Bible writers did not go into a trance as if God held their hands to control their writing. They used their brain that was based on their knowledge, experiences, and feelings.

Using Moses as an example; wasn’t he God’s leader for 40 years guiding the people to the Promise Land? Yet God told him he wouldn’t be allowed to enter. In fact, God told him and his brother would die becsuse the rock was hit instead of being spoken to as He had commanded.

Moses wrote from his feelings in saying three times: “The Lord was angry with me BECAUSE of you, and would not me cross over…” (Deuteronomy 1:37, 3:26, 4:21 Living)

But God told him three times why he couldn’t go:

1. “Because you did not believe me and did not sanctify me in the eyes of the people of Israel, you shall not bring them into the land I have promised them.” (Numbers 20:12 Living)

2.“The time has come for Aaron to die, for he shall not enter the land I have given the people of Israel, for the two of you rebelled against my instruction concerning the water at Meribah.” (Numbers 20:24 Living)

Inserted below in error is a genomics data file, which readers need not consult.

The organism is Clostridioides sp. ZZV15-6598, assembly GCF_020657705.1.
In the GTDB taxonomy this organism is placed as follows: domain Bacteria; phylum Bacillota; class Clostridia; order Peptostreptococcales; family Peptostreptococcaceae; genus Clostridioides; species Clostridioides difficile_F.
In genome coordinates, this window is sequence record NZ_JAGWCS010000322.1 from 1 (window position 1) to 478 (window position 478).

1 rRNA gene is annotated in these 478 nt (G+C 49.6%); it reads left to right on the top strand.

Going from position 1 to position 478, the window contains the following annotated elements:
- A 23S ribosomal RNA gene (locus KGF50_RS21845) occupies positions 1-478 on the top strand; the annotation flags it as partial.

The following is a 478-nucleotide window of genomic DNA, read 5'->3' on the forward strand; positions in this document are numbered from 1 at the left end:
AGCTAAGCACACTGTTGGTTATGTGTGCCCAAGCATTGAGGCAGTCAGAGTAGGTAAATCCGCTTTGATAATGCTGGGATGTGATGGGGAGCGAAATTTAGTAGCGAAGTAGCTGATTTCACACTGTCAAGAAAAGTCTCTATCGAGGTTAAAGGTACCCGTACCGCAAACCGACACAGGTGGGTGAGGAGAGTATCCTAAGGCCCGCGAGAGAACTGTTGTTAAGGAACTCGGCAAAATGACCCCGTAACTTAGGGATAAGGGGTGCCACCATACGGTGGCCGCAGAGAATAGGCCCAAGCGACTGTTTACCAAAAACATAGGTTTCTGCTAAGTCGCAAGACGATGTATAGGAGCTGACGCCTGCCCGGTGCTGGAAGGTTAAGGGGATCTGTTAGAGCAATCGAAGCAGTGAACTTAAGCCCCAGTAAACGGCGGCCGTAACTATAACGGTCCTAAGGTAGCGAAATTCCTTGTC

3.“After you have seen it, you shall die as Aaron your brother did, for you rebelled against my instructions in the wilderness of Zin. When the people of Israel rebelled, you did not glorify me before them by following my instructions to order water to come out of the rock…” (Numbers 27:13-14 Living)

Much has been written why the words of Paul are without ‘error’, but not any that I know have been written why the words of Peter are without error when he wrote:

1.“…Only eight people were saved from drowning in the terrible flood. And that water is a picture of baptism, which now saves you, not by removing dirt from your body, but as a response to God from a clean conscience. It is effective because of the resurrection of Jesus Christ.” (1 Peter 3:20-21 NLT)